Health Minister Dr David Clark admits he's yet to visit one of New Zealand's isolation facilities as questions continue to be asked of the Government's quarantine testing botch-up.
It comes after revelations 51 out of 55 people who left quarantine early were not tested for coronavirus before their release.
The botch-up saga unfolded following revelations that two sisters were given exemption from managed isolation on compassionate grounds without a COVID-19 test before they later tested positive for coronavirus. The Government is now stressing anyone leaving isolation facilities must return a negative test first.
But Clark told Magic Talk on Wednesday evening he's yet to visit one of those facilities.
"I have attempted to do it at one stage but the time frames haven't worked perfectly," he told host Ryan Bridge, when asked if he'd visited any of the facilities to find out what was going wrong.
"It has been important to me to let them get on with their jobs - my job is to oversee the system, make sure the policies are right, and make sure we're heading in the right direction in protecting the health of New Zealanders," Dr Clark said.
He mentioned it was clear policies weren't being applied appropriately, which was when he acted to immediately suspend compassionate leave.
"I immediately acted to suspend compassionate leave because five million New Zealanders' efforts cannot be put at risk in my view," he said. "I was aware that other people had been let out on compassionate leave but how many of them had not been tested was something that only came through much later."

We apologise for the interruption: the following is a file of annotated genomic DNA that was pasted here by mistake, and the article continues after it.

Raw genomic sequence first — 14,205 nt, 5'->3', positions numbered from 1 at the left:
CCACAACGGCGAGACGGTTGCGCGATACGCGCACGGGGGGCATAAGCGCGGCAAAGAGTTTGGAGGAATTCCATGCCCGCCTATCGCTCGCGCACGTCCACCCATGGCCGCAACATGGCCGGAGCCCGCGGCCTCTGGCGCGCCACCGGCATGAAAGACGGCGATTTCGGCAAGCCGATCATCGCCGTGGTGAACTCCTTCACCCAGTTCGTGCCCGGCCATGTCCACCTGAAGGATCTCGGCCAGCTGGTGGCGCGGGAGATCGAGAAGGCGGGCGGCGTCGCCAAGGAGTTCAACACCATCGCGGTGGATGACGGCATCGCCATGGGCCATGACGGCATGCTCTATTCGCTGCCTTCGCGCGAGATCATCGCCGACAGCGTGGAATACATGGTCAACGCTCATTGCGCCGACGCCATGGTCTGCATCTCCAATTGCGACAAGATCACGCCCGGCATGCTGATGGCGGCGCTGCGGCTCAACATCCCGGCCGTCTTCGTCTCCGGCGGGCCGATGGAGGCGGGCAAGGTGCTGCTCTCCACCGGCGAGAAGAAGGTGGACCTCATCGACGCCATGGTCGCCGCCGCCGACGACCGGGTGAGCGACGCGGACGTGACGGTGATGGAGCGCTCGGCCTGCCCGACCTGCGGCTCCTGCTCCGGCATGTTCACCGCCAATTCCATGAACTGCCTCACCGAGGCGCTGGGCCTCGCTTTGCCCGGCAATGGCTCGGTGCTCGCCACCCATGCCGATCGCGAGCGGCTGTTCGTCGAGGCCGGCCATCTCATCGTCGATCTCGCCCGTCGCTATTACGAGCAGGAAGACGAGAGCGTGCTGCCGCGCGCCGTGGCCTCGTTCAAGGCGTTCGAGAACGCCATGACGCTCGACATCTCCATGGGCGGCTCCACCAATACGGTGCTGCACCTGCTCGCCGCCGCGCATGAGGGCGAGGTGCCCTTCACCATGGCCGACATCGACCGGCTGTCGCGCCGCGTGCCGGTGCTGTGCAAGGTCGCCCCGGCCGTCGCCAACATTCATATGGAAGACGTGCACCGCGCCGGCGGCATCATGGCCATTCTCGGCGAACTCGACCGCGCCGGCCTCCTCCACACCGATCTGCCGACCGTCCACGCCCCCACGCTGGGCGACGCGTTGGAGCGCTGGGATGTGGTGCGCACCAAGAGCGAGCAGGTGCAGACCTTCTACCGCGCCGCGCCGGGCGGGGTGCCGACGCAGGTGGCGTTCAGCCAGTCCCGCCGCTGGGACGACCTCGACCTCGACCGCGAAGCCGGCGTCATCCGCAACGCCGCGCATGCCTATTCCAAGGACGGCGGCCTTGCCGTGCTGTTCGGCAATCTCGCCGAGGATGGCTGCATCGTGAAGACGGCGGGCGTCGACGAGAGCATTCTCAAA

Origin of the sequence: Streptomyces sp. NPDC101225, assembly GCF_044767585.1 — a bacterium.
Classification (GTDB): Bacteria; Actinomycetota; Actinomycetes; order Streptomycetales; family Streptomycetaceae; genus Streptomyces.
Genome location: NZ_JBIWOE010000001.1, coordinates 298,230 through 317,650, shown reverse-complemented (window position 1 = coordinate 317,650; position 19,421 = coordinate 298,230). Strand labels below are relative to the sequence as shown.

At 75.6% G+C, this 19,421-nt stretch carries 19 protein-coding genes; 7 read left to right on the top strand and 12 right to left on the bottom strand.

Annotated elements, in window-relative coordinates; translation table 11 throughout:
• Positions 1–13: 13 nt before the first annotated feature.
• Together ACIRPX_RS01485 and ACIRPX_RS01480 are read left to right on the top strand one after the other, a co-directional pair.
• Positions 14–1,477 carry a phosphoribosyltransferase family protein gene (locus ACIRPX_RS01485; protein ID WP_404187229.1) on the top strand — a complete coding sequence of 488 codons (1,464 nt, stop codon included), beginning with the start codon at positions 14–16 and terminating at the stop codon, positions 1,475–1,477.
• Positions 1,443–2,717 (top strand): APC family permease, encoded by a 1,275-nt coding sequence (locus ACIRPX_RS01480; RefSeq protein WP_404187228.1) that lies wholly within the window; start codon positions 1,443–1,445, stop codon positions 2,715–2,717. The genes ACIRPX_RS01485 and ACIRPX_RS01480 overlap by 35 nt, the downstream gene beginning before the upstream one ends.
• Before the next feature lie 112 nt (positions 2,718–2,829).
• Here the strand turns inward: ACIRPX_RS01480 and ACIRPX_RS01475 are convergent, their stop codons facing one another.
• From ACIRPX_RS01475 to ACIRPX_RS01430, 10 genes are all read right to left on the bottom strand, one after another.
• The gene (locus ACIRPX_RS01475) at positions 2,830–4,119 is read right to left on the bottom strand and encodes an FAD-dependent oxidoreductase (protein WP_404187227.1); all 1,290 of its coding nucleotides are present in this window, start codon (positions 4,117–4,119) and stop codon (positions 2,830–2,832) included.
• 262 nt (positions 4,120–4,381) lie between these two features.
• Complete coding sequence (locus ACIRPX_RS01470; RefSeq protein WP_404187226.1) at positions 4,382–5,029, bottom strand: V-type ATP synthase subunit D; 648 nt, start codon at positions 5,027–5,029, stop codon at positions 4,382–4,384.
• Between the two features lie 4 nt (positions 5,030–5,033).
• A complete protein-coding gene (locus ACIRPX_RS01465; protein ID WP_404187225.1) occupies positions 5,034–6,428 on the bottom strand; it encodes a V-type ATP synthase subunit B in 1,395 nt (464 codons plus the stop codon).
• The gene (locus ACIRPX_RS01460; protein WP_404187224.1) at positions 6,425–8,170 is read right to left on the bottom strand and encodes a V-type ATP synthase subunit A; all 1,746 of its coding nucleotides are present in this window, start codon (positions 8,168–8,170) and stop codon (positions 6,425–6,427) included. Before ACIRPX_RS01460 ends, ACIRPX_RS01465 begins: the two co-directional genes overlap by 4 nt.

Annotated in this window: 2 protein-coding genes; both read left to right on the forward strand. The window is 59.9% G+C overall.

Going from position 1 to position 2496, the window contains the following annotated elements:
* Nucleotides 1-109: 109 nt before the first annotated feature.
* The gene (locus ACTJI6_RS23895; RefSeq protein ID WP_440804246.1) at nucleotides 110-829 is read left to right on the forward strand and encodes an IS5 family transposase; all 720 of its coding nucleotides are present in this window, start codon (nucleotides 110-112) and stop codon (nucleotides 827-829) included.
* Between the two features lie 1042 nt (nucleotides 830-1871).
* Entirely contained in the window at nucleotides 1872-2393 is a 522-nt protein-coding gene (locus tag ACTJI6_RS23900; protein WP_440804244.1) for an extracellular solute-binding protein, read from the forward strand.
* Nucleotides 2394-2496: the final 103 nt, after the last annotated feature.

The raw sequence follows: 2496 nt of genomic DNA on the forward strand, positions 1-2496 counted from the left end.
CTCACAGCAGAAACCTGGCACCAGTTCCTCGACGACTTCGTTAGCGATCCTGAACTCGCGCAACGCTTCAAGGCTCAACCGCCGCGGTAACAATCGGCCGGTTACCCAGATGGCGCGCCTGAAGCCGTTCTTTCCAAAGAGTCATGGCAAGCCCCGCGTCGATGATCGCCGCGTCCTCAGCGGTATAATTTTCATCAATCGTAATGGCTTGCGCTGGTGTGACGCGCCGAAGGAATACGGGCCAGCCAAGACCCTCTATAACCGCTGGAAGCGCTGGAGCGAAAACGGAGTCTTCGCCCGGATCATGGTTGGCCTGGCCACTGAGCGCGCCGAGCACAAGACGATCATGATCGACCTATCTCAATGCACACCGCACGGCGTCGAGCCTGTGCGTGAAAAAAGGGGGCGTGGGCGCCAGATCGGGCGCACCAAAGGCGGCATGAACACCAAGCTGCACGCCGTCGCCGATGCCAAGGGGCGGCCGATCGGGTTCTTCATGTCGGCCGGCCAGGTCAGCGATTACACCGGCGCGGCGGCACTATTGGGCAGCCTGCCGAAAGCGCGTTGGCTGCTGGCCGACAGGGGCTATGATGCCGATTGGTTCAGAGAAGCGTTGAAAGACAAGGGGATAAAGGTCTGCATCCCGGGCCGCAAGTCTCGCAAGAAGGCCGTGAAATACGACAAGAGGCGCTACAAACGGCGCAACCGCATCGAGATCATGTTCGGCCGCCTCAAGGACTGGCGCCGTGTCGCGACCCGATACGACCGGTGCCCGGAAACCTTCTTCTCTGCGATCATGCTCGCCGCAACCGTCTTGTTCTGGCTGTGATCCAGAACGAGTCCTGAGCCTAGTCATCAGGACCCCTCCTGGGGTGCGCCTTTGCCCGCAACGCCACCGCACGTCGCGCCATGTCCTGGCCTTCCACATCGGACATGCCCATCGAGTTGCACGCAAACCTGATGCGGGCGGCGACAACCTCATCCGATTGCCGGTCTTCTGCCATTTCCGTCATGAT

Asked by Bridge if he would resign should community transmission be detected as a result of 51 people leaving quarantine early without a test, Dr Clark refused to answer saying his job was to make sure New Zealand had the "best system in the world". He said "that's what I'm focussed on" because "we do currently have the best statistics in the world for testing".
"I can be more confident than any other Health Minister in the world, with the testing regime that we have, that we don't have community transmission at this stage," Dr Clark said. "I have a responsibility for the overall system working as it should and as soon as it was evident that it wasn't, I took action."
Director-General of Health Dr Ashley Bloomfield said there was still a very low risk of community transmission as a result of this but couldn't "categorically" rule it out.
Earlier on Wednesday, ACT leader David Seymour said the Government is incompetent.
"These bungling idiots couldn't run a bath let alone a border," Seymour told reporters.
"We're supposed to have the world's smartest borders. I think unfortunately we now have the world's dumbest borders."